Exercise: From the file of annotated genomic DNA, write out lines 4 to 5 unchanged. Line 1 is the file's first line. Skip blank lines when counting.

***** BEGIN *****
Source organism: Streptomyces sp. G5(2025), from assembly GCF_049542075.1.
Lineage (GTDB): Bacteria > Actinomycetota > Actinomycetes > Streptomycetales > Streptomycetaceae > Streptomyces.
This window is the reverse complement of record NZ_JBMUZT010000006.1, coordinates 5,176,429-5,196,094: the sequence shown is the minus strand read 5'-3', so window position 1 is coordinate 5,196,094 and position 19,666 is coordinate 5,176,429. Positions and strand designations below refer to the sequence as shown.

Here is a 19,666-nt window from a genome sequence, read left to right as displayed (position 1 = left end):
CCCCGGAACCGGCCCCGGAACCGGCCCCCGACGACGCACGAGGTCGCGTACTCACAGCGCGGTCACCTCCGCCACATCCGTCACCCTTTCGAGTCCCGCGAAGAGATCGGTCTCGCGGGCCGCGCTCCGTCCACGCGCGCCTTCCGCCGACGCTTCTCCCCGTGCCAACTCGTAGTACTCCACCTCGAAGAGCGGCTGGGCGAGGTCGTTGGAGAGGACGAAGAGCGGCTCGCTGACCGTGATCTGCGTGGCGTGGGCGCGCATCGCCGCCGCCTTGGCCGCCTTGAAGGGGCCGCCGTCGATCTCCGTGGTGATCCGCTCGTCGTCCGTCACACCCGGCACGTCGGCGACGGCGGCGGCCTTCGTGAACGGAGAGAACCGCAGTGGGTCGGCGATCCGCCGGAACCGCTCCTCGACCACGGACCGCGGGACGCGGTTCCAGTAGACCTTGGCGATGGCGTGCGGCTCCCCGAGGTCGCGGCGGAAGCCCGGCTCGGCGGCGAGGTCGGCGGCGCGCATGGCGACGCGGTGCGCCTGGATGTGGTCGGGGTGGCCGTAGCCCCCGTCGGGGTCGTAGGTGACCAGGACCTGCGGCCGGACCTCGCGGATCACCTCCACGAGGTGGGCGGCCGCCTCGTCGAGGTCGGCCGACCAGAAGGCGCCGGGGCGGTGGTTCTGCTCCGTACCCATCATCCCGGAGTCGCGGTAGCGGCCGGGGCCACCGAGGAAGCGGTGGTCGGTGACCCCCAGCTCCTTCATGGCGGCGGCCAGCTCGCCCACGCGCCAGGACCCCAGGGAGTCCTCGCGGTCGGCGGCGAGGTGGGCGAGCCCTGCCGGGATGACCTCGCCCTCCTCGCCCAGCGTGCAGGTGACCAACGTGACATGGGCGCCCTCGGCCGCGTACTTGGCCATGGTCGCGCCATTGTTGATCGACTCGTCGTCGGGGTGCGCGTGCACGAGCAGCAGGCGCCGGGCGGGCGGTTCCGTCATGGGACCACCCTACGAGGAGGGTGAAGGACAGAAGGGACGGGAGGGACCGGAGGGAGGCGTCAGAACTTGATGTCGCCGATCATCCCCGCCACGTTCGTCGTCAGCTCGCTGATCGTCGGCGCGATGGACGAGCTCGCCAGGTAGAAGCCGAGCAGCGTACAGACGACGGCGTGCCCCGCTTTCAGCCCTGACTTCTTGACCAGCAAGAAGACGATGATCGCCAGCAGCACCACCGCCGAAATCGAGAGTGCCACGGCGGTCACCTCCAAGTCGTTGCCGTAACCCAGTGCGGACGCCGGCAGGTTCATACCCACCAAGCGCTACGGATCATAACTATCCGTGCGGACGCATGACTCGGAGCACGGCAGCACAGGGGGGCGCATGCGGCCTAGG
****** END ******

Here is a 19,666-nt window from a genome sequence, read left to right as displayed (position 1 = left end):
CCCCGGAACCGGCCCCGGAACCGGCCCCCGACGACGCACGAGGTCGCGTACTCACAGCGCGGTCACCTCCGCCACATCCGTCACCCTTTCGAGTCCCGCGAAGAGATCGGTCTCGCGGGCCGCGCTCCGTCCACGCGCGCCTTCCGCCGACGCTTCTCCCCGTGCCAACTCGTAGTACTCCACCTCGAAGAGCGGCTGGGCGAGGTCGTTGGAGAGGACGAAGAGCGGCTCGCTGACCGTGATCTGCGTGGCGTGGGCGCGCATCGCCGCCGCCTTGGCCGCCTTGAAGGGGCCGCCGTCGATCTCCGTGGTGATCCGCTCGTCGTCCGTCACACCCGGCACGTCGGCGACGGCGGCGGCCTTCGTGAACGGAGAGAACCGCAGTGGGTCGGCGATCCGCCGGAACCGCTCCTCGACCACGGACCGCGGGACGCGGTTCCAGTAGACCTTGGCGATGGCGTGCGGCTCCCCGAGGTCGCGGCGGAAGCCCGGCTCGGCGGCGAGGTCGGCGGCGCGCATGGCGACGCGGTGCGCCTGGATGTGGTCGGGGTGGCCGTAGCCCCCGTCGGGGTCGTAGGTGACCAGGACCTGCGGCCGGACCTCGCGGATCACCTCCACGAGGTGGGCGGCCGCCTCGTCGAGGTCGGCCGACCAGAAGGCGCCGGGGCGGTGGTTCTGCTCCGTACCCATCATCCCGGAGTCGCGGTAGCGGCCGGGGCCACCGAGGAAGCGGTGGTCGGTGACCCCCAGCTCCTTCATGGCGGCGGCCAGCTCGCCCACGCGCCAGGACCCCAGGGAGTCCTCGCGGTCGGCGGCGAGGTGGGCGAGCCCTGCCGGGATGACCTCGCCCTCCTCGCCCAGCGTGCAGGTGACCAACGTGACATGGGCGCCCTCGGCCGCGTACTTGGCCATGGTCGCGCCATTGTTGATCGACTCGTCGTCGGGGTGCGCGTGCACGAGCAGCAGGCGCCGGGCGGGCGGTTCCGTCATGGGACCACCCTACGAGGAGGGTGAAGGACAGAAGGGACGGGAGGGACCGGAGGGAGGCGTCAGAACTTGATGTCGCCGATCATCCCCGCCACGTTCGTCGTCAGCTCGCTGATCGTCGGCGCGATGGACGAGCTCGCCAGGTAGAAGCCGAGCAGCGTACAGACGACGGCGTGCCCCGCTTTCAGCCCTGACTTCTTGACCAGCAAGAAGACGATGATCGCCAGCAGCACCACCGCCGAAATCGAGAGTGCCACGGCGGTCACCTCCAAGTCGTTGCCGTAACCCAGTGCGGACGCCGGCAGGTTCATACCCACCAAGCGCTACGGATCATAACTATCCGTGCGGACGCATGACTCGGAGCACGGCAGCACAGGGGGGCGCATGCGGCCTAGG